No, worse things can happen. Much worse.

Must read: Top 10 Google Chrome plugins for 2020

Working in conjunction with my local trading standards office (a UK government service that works to protect consumers from unfair trading), I decided to take a look. So, I bought a couple of the fakiest looking microSD cards I could find on Amazon to take a look. They cost me about $15 each, but I got my money back, so the people selling them didn’t profit, and I also passed on my information to my local trading standards office.

For reference, a

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Giant Puerto Rico radio telescope collapses, following damage

The Arecibo Observatory, a huge and previously damaged radio telescope in Puerto Rico that played a key role in astronomical discoveries for more than half a century, completely collapsed on Tuesday.

The telescope’s 900-ton receiver platform fell onto the reflector dish more than 400 feet below.

Puerto Rican meteorologist Ada Monzón broke into tears on local TV as she delivered the devastating news to other heartbroken Puerto Ricans across the U.S. territory.

“I have to inform you, with my heart in hand, that the Arecibo Observatory collapsed,” she said in Spanish. “We made every attempt to save it.”

The U.S. National Science Foundation had earlier announced that the Arecibo Observatory would be closed. An auxiliary cable snapped in August, causing a 100-foot gash on the 1,000-foot-wide (305-meter-wide) reflector dish and damaged the receiver platform that hung above it. Then a main cable broke in early November.

No injuries were reported

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Pyroclasts protect the paintings of Pompeii buried but damage them when they are unearthed — ScienceDaily

The ancient city of Pompeii (in the south of Italy) ended up buried under ash and volcanic material in 79 CE as a consequence of the eruption of Mount Vesuvius. That fateful event made the unprecedented conservation of the archaeological site in the area possible because the pyroclastic materials spewed out by Vesuvius have protected the remains from external damage. So not only in cultural but also in scientific terms they are in fact highly prized sites where tourists and professionals of archaeology and even chemistry mingle.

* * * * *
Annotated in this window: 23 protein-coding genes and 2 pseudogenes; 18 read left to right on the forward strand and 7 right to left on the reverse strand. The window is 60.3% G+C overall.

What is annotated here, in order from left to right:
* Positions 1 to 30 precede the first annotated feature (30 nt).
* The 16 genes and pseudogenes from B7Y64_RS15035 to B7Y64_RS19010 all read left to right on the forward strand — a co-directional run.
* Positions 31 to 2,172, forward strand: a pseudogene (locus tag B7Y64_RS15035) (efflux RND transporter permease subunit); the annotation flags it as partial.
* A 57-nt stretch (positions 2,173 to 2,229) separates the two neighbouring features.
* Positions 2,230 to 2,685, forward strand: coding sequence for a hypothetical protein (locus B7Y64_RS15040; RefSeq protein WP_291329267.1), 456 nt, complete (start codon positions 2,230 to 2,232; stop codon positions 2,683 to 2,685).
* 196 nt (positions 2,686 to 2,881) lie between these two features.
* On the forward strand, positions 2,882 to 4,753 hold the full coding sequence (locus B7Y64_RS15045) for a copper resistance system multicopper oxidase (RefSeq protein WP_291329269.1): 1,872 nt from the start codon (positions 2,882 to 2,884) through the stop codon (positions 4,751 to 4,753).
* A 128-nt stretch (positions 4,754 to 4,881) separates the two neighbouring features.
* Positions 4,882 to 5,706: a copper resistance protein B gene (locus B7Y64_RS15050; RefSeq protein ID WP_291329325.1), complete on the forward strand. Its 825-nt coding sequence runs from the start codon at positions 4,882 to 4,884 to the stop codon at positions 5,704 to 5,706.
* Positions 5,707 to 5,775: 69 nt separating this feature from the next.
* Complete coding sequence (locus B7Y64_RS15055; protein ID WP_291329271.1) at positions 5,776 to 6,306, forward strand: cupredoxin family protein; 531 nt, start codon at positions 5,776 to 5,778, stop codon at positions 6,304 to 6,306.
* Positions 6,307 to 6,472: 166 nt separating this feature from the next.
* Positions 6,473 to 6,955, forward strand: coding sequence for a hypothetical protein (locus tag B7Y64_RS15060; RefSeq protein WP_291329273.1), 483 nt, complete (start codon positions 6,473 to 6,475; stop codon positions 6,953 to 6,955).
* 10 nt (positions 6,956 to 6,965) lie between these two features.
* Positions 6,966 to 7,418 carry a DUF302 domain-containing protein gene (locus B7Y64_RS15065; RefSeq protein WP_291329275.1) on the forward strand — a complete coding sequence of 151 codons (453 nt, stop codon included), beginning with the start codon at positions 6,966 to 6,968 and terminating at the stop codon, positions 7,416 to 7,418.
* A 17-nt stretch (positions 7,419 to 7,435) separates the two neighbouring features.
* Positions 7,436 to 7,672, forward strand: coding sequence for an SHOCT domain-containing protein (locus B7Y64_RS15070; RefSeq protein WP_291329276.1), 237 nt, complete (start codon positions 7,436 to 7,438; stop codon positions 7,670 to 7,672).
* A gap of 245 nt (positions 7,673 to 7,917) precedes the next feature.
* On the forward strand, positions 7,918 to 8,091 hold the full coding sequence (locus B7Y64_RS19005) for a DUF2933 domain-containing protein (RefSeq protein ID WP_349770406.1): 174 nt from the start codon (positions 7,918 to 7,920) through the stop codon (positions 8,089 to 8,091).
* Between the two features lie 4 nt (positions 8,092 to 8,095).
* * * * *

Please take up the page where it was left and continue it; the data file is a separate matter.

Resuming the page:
For over 10 years the UPV/EHU’s IBeA group, attached to the department of Analytical Chemistry, has been working at Pompeii within the framework of the Analytica Pompeiana Universitatis Vasconicae-APUV project. In 2015 the UPV/EHU and the Archaeological Park of Pompeii signed the first of the agreements thanks to which the methodologies and portable devices used by the research group are allowing the paintings

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High blood pressure in midlife is linked to increased brain damage in later life — ScienceDaily

Higher than normal blood pressure is linked to more extensive brain damage in the elderly, according to a new study published today (Thursday) in the European Heart Journal.

In particular, the study found that there was a strong association between diastolic blood pressure (the blood pressure between heart beats) before the age of 50 and brain damage in later life, even if the diastolic blood pressure was within what is normally considered to be a healthy range.

The findings come from a study of 37,041 participants enrolled in UK Biobank, a large group of people recruited from the general population aged between 40 and 69 years, and for whom medical information, including MRI brain scans was available.